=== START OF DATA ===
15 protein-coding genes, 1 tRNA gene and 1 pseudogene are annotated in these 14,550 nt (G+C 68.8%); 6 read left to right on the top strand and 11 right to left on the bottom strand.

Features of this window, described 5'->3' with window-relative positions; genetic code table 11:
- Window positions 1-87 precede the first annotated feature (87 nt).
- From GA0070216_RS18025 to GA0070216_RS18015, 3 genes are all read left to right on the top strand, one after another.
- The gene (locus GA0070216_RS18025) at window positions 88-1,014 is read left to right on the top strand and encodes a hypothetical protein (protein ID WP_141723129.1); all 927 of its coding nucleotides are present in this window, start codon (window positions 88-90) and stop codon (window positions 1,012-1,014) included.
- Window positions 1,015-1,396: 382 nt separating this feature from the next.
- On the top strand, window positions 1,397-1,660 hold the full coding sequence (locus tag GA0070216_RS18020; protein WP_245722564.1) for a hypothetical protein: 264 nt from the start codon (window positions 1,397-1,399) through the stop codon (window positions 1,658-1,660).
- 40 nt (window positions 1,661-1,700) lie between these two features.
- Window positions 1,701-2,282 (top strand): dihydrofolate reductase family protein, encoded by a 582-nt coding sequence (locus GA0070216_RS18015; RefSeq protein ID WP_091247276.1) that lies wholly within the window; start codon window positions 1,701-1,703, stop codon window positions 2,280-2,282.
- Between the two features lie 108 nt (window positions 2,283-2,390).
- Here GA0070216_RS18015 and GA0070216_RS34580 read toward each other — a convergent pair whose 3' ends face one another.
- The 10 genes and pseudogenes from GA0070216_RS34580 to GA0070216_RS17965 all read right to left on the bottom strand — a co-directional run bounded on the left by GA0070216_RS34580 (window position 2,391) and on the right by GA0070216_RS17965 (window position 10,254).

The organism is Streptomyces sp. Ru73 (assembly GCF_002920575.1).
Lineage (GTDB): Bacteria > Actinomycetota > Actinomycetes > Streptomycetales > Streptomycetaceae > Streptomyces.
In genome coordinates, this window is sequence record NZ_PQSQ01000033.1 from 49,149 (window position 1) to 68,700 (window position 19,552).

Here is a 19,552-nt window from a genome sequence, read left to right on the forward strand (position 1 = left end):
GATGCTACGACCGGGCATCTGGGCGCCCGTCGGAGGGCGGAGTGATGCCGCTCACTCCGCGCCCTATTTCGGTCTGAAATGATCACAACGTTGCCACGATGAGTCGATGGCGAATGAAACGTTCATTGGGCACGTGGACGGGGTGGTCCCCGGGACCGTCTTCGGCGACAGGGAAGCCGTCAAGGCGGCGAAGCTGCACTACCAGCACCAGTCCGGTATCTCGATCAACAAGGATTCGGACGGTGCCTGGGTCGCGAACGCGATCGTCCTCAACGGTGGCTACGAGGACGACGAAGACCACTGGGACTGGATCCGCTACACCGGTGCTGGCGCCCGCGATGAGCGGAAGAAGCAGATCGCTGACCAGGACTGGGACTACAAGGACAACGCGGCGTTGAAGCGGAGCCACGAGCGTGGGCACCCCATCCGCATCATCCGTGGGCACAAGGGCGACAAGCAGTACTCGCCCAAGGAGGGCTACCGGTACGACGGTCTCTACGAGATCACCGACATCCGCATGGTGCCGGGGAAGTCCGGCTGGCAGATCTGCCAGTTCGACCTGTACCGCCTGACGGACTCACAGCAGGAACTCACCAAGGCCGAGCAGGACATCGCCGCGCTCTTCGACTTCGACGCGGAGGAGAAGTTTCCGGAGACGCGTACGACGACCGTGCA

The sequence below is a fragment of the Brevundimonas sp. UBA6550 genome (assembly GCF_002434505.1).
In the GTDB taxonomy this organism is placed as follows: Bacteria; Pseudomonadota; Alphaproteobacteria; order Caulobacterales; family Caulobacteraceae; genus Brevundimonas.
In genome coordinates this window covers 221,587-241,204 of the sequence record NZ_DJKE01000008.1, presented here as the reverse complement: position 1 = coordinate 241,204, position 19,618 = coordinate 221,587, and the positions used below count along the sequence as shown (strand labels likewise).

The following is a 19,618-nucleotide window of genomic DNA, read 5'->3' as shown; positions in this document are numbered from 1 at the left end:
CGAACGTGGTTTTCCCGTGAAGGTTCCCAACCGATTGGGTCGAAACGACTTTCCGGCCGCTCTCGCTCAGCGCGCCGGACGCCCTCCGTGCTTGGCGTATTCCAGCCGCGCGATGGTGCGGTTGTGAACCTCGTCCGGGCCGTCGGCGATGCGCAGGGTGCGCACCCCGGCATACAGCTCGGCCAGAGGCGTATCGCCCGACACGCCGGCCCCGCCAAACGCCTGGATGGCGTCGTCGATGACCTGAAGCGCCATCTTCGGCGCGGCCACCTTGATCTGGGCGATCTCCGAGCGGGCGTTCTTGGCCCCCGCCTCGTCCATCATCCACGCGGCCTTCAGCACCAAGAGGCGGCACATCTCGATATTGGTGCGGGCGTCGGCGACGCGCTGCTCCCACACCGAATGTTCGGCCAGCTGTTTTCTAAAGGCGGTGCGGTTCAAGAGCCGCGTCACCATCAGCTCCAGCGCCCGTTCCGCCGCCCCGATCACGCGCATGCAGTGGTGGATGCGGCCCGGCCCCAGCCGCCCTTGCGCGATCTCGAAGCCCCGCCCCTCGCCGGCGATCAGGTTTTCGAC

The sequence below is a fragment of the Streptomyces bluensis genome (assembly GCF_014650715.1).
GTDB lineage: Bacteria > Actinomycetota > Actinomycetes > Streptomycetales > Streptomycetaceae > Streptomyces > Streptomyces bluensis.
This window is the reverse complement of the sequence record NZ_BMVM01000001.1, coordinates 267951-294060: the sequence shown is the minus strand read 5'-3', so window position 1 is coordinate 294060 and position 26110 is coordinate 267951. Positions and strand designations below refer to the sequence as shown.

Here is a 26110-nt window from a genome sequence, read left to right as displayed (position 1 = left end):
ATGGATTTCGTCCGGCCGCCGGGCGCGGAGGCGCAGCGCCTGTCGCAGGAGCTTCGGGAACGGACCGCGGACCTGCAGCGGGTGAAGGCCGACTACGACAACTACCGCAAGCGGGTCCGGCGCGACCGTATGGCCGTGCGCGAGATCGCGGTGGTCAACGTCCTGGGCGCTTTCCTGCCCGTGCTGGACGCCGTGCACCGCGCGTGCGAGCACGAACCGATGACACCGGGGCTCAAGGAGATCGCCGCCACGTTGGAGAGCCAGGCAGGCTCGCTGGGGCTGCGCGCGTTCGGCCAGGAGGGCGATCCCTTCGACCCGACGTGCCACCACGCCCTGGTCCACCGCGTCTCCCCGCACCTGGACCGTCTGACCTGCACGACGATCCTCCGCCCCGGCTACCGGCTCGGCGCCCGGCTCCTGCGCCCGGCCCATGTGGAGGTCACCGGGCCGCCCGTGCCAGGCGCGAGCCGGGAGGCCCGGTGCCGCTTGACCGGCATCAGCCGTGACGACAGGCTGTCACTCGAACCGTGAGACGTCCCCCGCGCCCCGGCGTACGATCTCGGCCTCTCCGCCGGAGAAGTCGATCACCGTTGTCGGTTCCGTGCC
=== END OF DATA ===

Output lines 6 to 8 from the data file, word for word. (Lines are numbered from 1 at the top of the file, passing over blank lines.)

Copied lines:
- Window positions 1,015-1,396: 382 nt separating this feature from the next.
- On the top strand, window positions 1,397-1,660 hold the full coding sequence (locus tag GA0070216_RS18020; protein WP_245722564.1) for a hypothetical protein: 264 nt from the start codon (window positions 1,397-1,399) through the stop codon (window positions 1,658-1,660).
- 40 nt (window positions 1,661-1,700) lie between these two features.